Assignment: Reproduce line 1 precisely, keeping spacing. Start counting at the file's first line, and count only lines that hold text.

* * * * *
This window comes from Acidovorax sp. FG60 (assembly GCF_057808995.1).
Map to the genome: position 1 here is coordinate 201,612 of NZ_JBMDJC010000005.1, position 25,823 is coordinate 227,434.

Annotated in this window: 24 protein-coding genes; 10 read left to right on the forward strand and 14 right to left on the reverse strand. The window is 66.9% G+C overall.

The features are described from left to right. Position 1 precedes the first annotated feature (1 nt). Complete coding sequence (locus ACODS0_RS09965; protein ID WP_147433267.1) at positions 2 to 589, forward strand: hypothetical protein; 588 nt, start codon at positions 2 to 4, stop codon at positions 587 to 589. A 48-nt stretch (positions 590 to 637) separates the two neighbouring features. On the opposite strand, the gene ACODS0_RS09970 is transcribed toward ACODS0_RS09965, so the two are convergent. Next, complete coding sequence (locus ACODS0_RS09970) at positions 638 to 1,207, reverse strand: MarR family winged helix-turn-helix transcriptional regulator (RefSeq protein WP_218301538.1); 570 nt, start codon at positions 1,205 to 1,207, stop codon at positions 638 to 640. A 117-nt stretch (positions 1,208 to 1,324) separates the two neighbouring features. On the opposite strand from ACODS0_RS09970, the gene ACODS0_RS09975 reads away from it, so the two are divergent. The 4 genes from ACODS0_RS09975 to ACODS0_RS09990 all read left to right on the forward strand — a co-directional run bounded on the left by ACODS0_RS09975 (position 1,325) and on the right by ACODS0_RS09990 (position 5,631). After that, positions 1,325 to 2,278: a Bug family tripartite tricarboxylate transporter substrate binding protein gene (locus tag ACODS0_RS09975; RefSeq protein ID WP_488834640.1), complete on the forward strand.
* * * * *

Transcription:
This window comes from Acidovorax sp. FG60 (assembly GCF_057808995.1).